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Old 22nd Feb 2016, 02:57
  #3927 (permalink)  
 
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In XL 888 crash, the FBW changed law from normal to direct, because landing gear was down. The THS was at max. nose up position in manual mode. The elevator moved accordingly to sidestick input, mostly full ND, but couldn't counter-react the pitch up moment. The FBW switched to alternate for landing gear up. Intersting is the alternate law behaviour with elevator movement in opposition to sidestick input - reference Final report, FDR graph in page 113.
In conclusion, good luck with improving the "manual flying skills" in alternate law.
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Old 22nd Feb 2016, 08:47
  #3928 (permalink)  
 
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Originally Posted by The Ancient Geek
Do you honestly believe that a Boeing can recover reliably from a low level stall ?
Both Ryanair and Thomson line crews managed it from self-inflicted positions at low level and unfavourable conditions (night, IMC) with a massive startle factor and quite impressive pitch attitudes. I believe both managed to recover from IAS less than 100!!!

One NG, one classic.
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Old 22nd Feb 2016, 09:44
  #3929 (permalink)  
 
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The trouble with using very advanced systems to make flying easier, is that they degrade the very skills that you desperately need for when those same advanced systems fail.
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Old 25th Feb 2016, 18:19
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The point that strikes me from reading the report a few times is that having seen the reset on ground procedure it was "felt appropriate" to try it airborne .. now thats a no-no for line flying.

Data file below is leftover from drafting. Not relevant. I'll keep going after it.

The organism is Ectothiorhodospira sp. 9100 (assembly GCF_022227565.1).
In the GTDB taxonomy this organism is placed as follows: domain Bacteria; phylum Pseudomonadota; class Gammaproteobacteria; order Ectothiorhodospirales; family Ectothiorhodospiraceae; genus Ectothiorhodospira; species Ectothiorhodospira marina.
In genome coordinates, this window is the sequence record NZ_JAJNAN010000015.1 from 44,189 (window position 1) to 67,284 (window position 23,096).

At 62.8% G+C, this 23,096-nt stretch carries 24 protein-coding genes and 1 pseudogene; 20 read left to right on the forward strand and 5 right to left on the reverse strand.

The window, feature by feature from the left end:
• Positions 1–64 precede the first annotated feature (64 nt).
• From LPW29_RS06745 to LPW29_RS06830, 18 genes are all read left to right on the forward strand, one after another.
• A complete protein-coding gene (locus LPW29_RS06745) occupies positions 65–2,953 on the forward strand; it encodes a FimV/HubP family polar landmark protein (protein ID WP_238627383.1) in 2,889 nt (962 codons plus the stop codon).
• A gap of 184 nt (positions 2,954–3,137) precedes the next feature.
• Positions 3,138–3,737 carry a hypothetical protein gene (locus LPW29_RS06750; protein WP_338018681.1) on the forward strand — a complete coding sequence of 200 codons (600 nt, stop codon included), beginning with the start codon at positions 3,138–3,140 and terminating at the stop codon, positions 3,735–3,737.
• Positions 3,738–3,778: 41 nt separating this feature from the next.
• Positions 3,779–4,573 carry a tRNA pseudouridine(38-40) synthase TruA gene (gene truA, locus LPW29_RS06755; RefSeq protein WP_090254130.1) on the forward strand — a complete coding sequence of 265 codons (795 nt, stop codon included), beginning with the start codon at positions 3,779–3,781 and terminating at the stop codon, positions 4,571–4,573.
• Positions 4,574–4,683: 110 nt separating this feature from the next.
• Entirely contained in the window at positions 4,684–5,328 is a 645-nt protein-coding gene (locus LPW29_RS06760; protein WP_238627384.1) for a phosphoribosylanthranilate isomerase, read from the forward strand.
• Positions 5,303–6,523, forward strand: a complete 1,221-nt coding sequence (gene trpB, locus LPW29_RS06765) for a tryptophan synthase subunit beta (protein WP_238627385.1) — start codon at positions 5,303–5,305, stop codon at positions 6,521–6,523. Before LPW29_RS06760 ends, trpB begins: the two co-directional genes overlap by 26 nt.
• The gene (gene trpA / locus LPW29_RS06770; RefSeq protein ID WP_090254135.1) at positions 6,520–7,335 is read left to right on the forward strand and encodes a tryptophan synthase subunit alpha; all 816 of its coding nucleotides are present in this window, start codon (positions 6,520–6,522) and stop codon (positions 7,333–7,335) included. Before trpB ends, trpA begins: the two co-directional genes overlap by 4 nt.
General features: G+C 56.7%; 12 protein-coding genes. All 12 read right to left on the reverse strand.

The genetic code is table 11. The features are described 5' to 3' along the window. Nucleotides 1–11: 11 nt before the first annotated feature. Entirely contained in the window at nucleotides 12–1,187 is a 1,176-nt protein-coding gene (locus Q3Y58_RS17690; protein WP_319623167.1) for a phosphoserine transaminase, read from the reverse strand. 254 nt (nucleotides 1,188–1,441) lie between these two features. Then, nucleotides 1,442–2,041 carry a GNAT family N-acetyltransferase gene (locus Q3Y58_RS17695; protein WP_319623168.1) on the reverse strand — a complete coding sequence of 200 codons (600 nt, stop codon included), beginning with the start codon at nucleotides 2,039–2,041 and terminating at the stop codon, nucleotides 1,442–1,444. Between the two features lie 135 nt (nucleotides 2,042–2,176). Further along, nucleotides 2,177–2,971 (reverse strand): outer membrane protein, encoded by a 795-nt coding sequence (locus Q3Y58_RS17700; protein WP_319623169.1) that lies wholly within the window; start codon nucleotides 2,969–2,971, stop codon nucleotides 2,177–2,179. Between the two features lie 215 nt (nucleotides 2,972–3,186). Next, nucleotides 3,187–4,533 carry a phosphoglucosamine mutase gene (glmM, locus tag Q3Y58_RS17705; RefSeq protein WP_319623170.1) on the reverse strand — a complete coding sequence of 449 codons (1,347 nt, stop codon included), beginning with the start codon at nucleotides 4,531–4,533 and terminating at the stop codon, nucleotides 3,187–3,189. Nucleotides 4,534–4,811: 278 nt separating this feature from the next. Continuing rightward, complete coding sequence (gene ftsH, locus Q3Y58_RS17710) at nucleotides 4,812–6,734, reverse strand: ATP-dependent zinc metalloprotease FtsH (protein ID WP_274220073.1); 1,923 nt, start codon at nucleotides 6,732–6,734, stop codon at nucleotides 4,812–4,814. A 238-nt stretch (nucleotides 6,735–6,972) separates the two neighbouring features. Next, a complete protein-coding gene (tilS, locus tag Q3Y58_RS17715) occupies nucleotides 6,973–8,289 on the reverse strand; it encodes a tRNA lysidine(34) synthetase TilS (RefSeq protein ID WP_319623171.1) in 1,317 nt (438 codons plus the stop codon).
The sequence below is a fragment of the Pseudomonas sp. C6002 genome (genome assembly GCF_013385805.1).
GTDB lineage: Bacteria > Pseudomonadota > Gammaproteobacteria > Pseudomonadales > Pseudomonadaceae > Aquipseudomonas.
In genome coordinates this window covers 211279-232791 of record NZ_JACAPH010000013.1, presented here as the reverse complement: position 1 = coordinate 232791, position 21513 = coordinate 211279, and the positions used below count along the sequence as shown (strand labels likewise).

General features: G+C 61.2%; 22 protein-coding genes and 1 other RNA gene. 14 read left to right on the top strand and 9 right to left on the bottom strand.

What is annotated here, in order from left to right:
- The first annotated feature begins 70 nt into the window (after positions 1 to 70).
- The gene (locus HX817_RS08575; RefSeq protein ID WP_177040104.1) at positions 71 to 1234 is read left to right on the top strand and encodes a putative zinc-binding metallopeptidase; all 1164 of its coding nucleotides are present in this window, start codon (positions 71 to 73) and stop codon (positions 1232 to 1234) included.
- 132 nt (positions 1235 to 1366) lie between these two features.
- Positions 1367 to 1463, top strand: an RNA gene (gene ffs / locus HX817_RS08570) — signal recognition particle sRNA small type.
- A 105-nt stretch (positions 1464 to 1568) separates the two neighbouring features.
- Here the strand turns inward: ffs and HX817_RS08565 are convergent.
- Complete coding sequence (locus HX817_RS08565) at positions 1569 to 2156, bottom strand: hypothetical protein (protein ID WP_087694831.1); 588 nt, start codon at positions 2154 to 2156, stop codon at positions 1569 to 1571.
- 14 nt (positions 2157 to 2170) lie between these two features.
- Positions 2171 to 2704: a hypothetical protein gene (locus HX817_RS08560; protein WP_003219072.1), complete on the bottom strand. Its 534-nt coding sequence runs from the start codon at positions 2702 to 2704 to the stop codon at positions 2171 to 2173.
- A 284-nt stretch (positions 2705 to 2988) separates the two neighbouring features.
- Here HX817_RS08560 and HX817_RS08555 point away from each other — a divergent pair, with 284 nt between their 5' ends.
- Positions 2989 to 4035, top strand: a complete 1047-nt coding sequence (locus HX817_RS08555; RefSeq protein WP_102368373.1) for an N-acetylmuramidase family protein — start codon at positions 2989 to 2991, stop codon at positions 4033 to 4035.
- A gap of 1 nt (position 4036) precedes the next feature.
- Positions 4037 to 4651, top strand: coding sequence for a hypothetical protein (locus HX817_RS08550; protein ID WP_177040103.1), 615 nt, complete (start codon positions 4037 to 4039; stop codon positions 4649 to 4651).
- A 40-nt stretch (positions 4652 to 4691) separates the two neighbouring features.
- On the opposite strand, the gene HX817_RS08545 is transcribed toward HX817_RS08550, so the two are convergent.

That and the failure to bring the units online again by pushing the reset buttons to regain dark cockpit, then add the stick back stall recovery !!

And where was the crew brief before the cb pulling started ?

It's very simple to blame the architecture and turn this into a A vs B slanging match, but really ... the aircraft and it's occupants should have survived, and it would appear that human intervention prevented that.
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Old 28th Feb 2016, 23:18
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Please enough with the AvB slagging contest!

Sometimes things go awfully bad. In some planes they go bad because they lose a prop blade. Does this mean we should start beating on turboprops because "jets don't have props"?

Nah, come on peeps. Meddling with the CBs in the middle of the flight was never, has never been and will never be a good idea, something pilots MUST have learned at least since that bad bad crash in the US many moons ago. The one where they pulled a CB to prevent unwanted noise, but that also meant they tried to take off with no flaps or anything. One single survivor - the rest was carnage.

I would suggest you ponder about what Machinbird said. Maybe there needs to be another category of accidents: "Loss of Control-Unrecognized or Not Understood Control Configuration Change."

The Kazan 737 crash would probably be a candidate for this. Very low level stall, nose dive, all caught on camera. You really should take your beta blockers before watching that video.. *joke*
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Old 25th Jun 2017, 19:08
  #3932 (permalink)  
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Torqued: Air Asia Crash Highlights Risks of In-flight Troubleshooting | Business Aviation: Aviation International News
The other significant lesson from this crash is related to maintenance. There were repeated write-ups and deferrals of the rudder trim limiter system. The accident report does not delve into why this was allowed to occur and why the aircraft was not taken out of service until the problem could be found. Repeat items have to be dealt with in a timely manner and not deferred over and over so that crews are not put in the position of having to deal with known problems.
Air Asia flight turns around after 'technical issue' - CNN.com